Tag Archives: Willow

Unseasonable weather affects the Iditarod

 Kelly Maixner's team charges out of the chute at the 2015 ceremonial start of the Iditarod Trail Sled Dog race in downtown Anchorage, Alaska March 7, 2015. Credit: Reuters/Mark Meyer


Kelly Maixner’s team charges out of the chute at the 2015 ceremonial start of the Iditarod Trail Sled Dog race in downtown Anchorage, Alaska March 7, 2015.
Credit: Reuters/Mark Meyer

It’s been an unseasonably warm winter in Alaska (unlike in Boston, which I have featured on my Facebook page a number of times since I have family and friends there).  And for only the second time in the 43 year history of the Iditarod dog sled race, the race route has had to be shifted due to lack of snow pack and unsafe conditions.

The 1,000 mile race has begun following a new route that has never been used before – starting in Fairbanks instead of Willow.

The race takes about 9 or more days to complete and will finish in Nome.

Mush!

Kathleen Crisley, specialist in dog massage, rehabilitation and nutrition/food therapy, Canine Catering Ltd, Christchurch, New Zealand

 

 

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Willow’s surgery for cleft palate

Willow is a beautiful Beagle who was born earlier this year with a cleft lip and palate.  As part of the defect, she has a bottom jaw that is slightly forward and bucked top front teeth – so her top teeth sink into the soft tissue of her lower jaw.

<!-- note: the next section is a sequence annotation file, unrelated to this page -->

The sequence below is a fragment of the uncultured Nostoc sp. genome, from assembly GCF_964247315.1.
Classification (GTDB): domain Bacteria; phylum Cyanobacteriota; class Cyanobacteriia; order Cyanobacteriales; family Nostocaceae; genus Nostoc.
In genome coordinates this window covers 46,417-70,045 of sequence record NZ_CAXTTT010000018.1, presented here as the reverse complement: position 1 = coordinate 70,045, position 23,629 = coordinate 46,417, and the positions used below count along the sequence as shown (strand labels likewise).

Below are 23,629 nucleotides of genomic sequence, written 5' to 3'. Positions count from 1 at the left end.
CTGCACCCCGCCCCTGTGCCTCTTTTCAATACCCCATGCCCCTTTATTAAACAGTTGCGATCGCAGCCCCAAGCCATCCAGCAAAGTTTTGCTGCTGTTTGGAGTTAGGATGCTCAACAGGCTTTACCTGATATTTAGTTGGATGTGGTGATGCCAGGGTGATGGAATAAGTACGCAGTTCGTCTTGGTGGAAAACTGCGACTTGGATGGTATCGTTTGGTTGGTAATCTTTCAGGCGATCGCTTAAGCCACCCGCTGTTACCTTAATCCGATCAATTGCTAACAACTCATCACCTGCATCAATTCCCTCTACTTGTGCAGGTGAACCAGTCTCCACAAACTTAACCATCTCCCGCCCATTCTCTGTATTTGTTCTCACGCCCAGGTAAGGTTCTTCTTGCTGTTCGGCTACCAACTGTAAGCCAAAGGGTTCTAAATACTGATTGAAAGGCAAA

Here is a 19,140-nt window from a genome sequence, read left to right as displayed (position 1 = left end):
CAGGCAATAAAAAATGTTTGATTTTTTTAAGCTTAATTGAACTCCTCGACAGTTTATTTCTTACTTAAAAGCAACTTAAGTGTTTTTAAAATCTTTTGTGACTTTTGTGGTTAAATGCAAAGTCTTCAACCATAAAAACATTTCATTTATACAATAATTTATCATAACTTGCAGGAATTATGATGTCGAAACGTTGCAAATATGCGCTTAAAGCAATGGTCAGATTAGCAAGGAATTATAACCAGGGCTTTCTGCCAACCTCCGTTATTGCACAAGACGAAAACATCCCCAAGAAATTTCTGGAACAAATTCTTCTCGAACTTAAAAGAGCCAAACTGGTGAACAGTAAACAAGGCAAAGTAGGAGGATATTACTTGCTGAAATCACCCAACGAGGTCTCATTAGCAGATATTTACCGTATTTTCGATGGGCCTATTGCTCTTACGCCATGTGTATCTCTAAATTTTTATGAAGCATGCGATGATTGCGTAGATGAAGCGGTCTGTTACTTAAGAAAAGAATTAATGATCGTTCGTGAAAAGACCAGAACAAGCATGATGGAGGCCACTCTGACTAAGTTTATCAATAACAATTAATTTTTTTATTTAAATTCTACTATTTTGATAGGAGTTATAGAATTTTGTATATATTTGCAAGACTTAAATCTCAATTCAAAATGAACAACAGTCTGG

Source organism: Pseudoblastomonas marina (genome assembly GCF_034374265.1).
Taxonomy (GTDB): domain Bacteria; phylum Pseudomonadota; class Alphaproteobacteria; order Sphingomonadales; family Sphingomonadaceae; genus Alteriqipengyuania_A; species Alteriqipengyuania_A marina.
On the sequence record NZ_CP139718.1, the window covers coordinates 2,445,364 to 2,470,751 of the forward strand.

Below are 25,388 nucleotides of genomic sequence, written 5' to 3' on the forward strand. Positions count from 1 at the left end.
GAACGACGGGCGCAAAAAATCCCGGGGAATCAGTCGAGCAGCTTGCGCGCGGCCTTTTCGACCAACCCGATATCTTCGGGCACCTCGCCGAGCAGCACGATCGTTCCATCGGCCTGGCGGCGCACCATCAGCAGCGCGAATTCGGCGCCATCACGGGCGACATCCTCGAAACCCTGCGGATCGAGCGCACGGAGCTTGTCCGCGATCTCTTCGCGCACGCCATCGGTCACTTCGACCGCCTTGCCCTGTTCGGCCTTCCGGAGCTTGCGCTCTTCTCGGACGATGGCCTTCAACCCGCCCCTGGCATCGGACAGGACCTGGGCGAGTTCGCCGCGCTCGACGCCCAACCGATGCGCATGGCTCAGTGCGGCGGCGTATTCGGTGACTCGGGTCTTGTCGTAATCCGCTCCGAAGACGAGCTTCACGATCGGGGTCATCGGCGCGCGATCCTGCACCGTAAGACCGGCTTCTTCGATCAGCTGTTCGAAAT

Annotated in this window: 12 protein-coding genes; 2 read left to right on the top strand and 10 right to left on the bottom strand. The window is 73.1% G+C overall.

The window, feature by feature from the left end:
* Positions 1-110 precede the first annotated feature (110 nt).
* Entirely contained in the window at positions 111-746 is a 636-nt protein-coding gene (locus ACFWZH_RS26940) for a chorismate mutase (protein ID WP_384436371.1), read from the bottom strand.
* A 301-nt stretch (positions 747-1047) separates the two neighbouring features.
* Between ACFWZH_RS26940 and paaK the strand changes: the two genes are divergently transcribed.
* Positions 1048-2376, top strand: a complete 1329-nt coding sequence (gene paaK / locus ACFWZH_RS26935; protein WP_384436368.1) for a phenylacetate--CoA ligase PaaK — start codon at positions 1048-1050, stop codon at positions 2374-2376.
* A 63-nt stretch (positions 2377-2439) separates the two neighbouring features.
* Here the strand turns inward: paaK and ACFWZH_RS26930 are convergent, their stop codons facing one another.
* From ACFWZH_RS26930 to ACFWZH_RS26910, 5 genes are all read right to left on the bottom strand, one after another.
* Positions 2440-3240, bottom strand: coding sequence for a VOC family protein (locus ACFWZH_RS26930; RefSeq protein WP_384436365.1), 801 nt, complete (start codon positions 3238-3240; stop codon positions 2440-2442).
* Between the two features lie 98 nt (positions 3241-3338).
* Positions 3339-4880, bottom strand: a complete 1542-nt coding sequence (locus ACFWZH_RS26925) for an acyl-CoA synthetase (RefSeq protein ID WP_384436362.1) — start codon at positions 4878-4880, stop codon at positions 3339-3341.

Cleft lip and palate are birth defects that have been traced to genetic factors.  (see my earlier articles on Cleft Palate in Dogs and The Genetics of Cleft Lip and Palate in Dogs)

Willow, before her surgery, showing the cleft lip

Willow, before her surgery, showing the cleft lip

The inside of Willow's mouth, showing the palate deformation more clearly

The inside of Willow’s mouth, showing the palate deformation more clearly

Last week, Willow had surgery to correct her birth defect.  She’s now home but taking strong pain relief medication and sucking on ice cubes for fluids.

Willow's mouth, post-surgery

Willow’s mouth, post-surgery

Willow in her Elizabethan collar (which brother Freddie believes makes her into a scary monster)

Willow in her Elizabethan collar (which brother Freddie believes makes her into a scary monster)

We are all hoping that the surgery was successful; her Elizabeth collar comes off later this week and she’ll be re-examined.  Then her owner will discuss what can be done to help with the mis-alignment of Willow’s jaws and teeth.

Cleft lip and palate are serious defects (Willow had to be hand-fed from birth because she couldn’t nurse like normal pups; many people will ‘look the other way’ when a pup is born with these defects and let it die from malnutrition.  Thankfully, Willow’s owner Gwen Hindmarsh wasn’t willing to do that).

Surgery is expensive and painful for the dog involved.  Dogs with cleft lip and palate in their lines should not be allowed to breed, as the defects don’t always appear in every litter.

Good luck Willow!

Kathleen Crisley, specialist in dog massage, rehabilitation and nutrition/food therapy, Canine Catering Ltd, Christchurch, New Zealand